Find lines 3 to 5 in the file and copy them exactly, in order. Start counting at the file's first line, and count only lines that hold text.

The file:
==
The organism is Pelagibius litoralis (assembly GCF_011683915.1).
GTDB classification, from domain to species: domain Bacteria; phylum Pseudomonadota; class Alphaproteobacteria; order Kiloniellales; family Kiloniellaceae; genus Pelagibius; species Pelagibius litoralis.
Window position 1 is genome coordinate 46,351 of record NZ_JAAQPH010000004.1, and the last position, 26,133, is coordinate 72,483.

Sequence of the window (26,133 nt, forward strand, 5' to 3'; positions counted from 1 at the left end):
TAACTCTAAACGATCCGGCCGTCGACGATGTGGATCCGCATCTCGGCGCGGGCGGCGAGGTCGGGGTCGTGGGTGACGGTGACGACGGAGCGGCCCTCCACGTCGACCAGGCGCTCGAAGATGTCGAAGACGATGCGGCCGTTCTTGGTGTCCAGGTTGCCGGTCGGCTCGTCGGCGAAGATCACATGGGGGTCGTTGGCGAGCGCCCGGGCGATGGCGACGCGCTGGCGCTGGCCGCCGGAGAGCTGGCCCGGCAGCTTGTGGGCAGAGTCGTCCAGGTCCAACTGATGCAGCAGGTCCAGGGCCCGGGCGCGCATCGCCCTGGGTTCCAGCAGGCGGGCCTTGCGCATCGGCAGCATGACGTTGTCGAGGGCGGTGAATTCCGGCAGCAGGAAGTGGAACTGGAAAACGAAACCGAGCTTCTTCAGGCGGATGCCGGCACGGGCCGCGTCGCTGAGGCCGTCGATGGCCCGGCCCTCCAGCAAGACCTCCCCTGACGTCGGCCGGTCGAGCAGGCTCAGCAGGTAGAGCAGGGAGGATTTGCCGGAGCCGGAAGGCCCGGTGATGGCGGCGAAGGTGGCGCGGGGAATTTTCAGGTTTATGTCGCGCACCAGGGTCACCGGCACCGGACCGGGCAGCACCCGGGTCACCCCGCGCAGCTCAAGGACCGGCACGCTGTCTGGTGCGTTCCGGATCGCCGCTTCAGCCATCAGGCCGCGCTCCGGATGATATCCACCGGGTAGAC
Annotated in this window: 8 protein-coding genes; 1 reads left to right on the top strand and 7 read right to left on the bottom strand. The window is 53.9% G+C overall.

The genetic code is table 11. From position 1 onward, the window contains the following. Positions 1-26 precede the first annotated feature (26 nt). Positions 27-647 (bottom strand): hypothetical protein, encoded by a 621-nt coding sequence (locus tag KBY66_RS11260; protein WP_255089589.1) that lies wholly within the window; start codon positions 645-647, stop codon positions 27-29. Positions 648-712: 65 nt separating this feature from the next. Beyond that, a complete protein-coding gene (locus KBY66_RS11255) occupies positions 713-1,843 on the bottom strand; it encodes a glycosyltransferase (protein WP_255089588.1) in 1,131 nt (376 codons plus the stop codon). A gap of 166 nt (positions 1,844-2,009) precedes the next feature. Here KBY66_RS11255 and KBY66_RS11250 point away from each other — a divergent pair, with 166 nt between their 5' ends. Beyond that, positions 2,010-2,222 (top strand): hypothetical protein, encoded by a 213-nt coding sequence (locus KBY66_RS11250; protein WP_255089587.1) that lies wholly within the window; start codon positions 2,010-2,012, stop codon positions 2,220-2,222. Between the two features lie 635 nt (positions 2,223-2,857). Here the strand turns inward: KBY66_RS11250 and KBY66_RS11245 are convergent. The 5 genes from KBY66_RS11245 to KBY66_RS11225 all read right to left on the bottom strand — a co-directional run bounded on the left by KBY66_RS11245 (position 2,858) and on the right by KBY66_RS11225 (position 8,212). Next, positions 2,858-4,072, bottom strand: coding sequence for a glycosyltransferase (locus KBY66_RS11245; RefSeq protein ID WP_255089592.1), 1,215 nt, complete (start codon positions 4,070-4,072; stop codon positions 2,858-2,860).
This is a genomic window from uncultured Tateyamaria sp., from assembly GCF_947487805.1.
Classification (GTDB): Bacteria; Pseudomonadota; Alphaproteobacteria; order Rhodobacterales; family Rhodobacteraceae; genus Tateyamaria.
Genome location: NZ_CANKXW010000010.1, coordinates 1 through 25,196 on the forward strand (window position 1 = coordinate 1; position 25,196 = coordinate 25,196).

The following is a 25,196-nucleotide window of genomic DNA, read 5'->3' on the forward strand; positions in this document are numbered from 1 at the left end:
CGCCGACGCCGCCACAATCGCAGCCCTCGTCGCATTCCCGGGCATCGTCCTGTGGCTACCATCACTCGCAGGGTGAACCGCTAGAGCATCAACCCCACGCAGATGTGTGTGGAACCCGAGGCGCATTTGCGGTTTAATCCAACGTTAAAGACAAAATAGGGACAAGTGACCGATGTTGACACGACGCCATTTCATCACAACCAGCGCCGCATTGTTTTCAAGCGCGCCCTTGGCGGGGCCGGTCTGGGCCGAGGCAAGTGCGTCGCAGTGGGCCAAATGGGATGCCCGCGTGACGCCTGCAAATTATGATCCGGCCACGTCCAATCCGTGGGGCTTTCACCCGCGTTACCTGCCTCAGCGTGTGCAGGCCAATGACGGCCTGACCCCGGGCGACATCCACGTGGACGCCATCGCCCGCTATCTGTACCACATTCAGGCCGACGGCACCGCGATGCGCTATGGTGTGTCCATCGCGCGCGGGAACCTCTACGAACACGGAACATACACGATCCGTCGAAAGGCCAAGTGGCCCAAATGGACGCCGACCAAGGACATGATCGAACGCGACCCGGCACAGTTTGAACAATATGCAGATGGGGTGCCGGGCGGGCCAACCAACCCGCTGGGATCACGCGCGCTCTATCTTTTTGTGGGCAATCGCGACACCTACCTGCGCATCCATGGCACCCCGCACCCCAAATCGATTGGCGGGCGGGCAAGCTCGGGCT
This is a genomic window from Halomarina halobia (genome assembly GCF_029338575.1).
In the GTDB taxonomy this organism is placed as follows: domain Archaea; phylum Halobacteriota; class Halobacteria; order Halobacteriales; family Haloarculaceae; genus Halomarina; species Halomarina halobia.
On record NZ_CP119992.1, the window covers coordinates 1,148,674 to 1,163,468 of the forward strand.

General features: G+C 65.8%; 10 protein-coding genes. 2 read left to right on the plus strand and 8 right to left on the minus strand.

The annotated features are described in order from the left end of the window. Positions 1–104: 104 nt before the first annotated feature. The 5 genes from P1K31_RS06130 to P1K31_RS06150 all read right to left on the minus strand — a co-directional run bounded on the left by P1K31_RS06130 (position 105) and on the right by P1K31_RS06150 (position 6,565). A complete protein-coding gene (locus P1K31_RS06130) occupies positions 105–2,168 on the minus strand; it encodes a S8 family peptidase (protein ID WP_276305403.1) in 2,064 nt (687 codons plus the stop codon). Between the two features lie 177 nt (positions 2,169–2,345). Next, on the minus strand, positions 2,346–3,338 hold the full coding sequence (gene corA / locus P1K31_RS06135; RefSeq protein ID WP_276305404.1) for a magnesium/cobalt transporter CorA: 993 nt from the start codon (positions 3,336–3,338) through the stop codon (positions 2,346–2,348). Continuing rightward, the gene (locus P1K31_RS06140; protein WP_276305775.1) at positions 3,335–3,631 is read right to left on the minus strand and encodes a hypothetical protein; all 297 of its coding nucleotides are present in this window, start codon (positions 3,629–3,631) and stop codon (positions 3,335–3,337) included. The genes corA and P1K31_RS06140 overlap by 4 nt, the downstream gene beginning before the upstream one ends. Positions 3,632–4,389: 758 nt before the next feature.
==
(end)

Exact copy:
Window position 1 is genome coordinate 46,351 of record NZ_JAAQPH010000004.1, and the last position, 26,133, is coordinate 72,483.

Sequence of the window (26,133 nt, forward strand, 5' to 3'; positions counted from 1 at the left end):
TAACTCTAAACGATCCGGCCGTCGACGATGTGGATCCGCATCTCGGCGCGGGCGGCGAGGTCGGGGTCGTGGGTGACGGTGACGACGGAGCGGCCCTCCACGTCGACCAGGCGCTCGAAGATGTCGAAGACGATGCGGCCGTTCTTGGTGTCCAGGTTGCCGGTCGGCTCGTCGGCGAAGATCACATGGGGGTCGTTGGCGAGCGCCCGGGCGATGGCGACGCGCTGGCGCTGGCCGCCGGAGAGCTGGCCCGGCAGCTTGTGGGCAGAGTCGTCCAGGTCCAACTGATGCAGCAGGTCCAGGGCCCGGGCGCGCATCGCCCTGGGTTCCAGCAGGCGGGCCTTGCGCATCGGCAGCATGACGTTGTCGAGGGCGGTGAATTCCGGCAGCAGGAAGTGGAACTGGAAAACGAAACCGAGCTTCTTCAGGCGGATGCCGGCACGGGCCGCGTCGCTGAGGCCGTCGATGGCCCGGCCCTCCAGCAAGACCTCCCCTGACGTCGGCCGGTCGAGCAGGCTCAGCAGGTAGAGCAGGGAGGATTTGCCGGAGCCGGAAGGCCCGGTGATGGCGGCGAAGGTGGCGCGGGGAATTTTCAGGTTTATGTCGCGCACCAGGGTCACCGGCACCGGACCGGGCAGCACCCGGGTCACCCCGCGCAGCTCAAGGACCGGCACGCTGTCTGGTGCGTTCCGGATCGCCGCTTCAGCCATCAGGCCGCGCTCCGGATGATATCCACCGGGTAGAC